I've always been a little artsy. Ever since I could hold a crayon, I've been drawing horses. Now that I have a little girl of my own, I draw horses for her to color. Since we got a Curly, I've created a new series of horses for her called, My Little Curly. Originally they were styled similarly to "My Little Pony", but with my own flair. Since I am a scientist at heart, my drawings have to be anatomically correct as well as having fun poses.
My creative process is unusual, I think. I am most creative when I have a migraine. There are no lights on as I begin drawing; the only light comes from the screen of my iPad. I start out by drawing the basic skeleton of the horse, or the black lines, in the pose I'm thinking about. I try to use photos for inspiration, but sometimes I simply dream up a pose that strikes me. It is very important to me for the horses I draw to be good representatives of equine form, so I try to use proper angles and proportions.
Next, I round out the skeleton by drawing the overall shape of the muscles atop the skeletal structure in the red lines. Then, I begin blending the musculature together across parts that remain boney in blue lines. This blending process continues until I'm happy with the overall figure in purple lines. Finally, I begin adding the curls with green lines.
Although I am perfectly capable of coloring and adding three dimensional shading to these drawings, I enjoy the crisp clean lines of these simple line drawings. At times, I do color my drawings myself or I let my daughter color one her own way. The bold outer lines are clearly meant for coloring books. That is my ultimate goal - to publish my collection of My Little Curly drawings as a coloring book. My test subjects, my daughter and nieces, enjoy my drawings so far. In order to appeal to a larger audience, I have even begun creating images with more intricate details similar to the 'adult' coloring pages and books that are so popular now.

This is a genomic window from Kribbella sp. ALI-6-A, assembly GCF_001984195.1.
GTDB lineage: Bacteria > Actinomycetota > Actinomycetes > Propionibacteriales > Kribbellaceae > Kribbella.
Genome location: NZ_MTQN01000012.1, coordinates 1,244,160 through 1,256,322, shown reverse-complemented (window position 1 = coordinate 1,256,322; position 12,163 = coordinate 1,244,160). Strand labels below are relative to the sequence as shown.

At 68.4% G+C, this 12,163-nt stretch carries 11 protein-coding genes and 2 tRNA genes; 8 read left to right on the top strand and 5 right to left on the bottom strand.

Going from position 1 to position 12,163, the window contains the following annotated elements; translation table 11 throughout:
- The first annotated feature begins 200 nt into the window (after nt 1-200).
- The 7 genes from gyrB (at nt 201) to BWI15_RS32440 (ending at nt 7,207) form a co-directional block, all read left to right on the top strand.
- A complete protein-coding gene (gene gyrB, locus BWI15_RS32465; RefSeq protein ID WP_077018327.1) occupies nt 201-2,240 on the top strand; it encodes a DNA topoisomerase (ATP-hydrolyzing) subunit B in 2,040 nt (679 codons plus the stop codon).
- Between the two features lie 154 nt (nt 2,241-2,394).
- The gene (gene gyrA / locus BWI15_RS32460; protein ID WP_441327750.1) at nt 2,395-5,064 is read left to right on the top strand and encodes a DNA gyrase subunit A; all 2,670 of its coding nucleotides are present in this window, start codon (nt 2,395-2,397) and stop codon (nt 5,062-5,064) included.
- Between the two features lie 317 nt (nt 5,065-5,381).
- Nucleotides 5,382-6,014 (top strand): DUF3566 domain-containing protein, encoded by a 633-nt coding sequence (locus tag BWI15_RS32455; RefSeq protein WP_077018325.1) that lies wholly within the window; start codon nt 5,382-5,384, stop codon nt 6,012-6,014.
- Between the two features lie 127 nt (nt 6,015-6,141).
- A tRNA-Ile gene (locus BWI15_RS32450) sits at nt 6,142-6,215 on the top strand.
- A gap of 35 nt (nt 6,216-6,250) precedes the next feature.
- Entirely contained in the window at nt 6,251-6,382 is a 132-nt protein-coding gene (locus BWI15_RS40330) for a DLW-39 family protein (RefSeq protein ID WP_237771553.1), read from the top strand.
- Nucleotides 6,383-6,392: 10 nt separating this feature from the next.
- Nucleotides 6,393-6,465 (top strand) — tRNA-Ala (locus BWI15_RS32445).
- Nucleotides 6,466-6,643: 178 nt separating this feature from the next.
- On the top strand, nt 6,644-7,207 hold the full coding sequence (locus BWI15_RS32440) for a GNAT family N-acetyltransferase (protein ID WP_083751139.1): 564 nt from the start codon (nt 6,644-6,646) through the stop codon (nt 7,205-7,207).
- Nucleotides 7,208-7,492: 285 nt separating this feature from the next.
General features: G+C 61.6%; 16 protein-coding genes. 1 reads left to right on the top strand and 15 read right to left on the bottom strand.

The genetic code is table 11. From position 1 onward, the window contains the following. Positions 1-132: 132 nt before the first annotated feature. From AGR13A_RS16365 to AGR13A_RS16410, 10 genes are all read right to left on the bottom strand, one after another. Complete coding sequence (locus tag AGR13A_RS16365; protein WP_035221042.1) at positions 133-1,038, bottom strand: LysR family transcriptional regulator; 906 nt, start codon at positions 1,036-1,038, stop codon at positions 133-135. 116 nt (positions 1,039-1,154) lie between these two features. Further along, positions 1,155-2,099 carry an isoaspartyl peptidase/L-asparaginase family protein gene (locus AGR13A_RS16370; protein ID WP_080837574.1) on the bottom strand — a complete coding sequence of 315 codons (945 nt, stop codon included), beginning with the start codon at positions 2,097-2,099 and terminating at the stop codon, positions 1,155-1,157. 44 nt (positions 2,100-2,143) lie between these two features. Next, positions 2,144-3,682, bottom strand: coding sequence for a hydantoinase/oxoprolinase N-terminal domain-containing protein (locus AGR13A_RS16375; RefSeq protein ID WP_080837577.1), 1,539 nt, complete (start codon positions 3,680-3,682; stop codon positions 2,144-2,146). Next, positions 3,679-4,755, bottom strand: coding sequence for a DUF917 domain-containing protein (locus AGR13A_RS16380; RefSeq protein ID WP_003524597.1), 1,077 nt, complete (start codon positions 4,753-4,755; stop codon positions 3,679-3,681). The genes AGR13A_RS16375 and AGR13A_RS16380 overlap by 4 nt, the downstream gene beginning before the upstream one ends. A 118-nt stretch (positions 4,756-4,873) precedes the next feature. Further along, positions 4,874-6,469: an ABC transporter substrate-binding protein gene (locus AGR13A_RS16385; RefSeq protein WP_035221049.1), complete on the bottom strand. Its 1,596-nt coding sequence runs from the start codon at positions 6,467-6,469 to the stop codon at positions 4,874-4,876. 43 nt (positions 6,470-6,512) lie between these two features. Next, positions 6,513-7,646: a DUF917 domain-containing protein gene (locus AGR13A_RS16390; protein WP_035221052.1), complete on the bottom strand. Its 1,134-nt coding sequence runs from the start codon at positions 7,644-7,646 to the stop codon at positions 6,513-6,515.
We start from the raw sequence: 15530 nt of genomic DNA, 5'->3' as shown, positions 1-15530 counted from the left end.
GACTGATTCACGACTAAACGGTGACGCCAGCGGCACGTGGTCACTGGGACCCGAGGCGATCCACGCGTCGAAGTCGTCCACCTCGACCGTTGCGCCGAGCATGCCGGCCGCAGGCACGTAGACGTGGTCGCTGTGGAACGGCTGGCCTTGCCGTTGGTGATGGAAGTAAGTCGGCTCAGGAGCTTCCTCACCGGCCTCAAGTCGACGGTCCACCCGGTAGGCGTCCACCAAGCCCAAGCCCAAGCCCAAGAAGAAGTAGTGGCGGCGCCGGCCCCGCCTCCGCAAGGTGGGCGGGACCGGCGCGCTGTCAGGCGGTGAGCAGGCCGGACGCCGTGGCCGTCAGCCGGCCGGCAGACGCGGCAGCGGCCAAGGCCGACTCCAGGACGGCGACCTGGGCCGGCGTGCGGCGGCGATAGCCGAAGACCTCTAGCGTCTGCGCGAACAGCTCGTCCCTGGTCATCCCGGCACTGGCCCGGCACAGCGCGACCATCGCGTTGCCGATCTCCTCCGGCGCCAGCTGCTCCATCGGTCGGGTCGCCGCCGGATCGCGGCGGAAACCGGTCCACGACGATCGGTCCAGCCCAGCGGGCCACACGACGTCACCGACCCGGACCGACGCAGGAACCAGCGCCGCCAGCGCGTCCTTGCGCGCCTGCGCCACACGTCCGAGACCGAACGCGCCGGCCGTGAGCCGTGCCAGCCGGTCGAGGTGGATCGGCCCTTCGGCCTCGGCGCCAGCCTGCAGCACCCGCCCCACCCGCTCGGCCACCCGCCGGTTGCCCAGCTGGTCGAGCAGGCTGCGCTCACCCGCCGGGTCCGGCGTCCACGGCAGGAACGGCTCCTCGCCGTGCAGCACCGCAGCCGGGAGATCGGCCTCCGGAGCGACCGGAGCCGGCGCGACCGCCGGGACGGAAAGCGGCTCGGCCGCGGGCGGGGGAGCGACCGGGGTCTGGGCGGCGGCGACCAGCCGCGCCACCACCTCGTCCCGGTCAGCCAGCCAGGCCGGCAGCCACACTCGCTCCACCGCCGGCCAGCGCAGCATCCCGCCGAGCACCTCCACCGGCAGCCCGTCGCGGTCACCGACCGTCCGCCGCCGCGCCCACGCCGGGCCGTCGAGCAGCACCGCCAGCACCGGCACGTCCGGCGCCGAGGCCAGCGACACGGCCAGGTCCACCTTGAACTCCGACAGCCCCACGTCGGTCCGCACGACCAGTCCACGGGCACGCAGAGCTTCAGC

My daughter and nieces have had success using my method to learn to draw horses, too. At 6 years old, my daughter does a very credible job drawing her own curlys. She doesn't know the skeleton of a horse like I do, but she's observant enough to have picked up on the proportions and duplicate them. I've also taught one of my nieces to use a similar method to draw horses, too.
Drawing and coloring can definitely be relaxing. It can also be fun to experiment and display for others to see. If you'd like to explore my drawings, please visit my art website.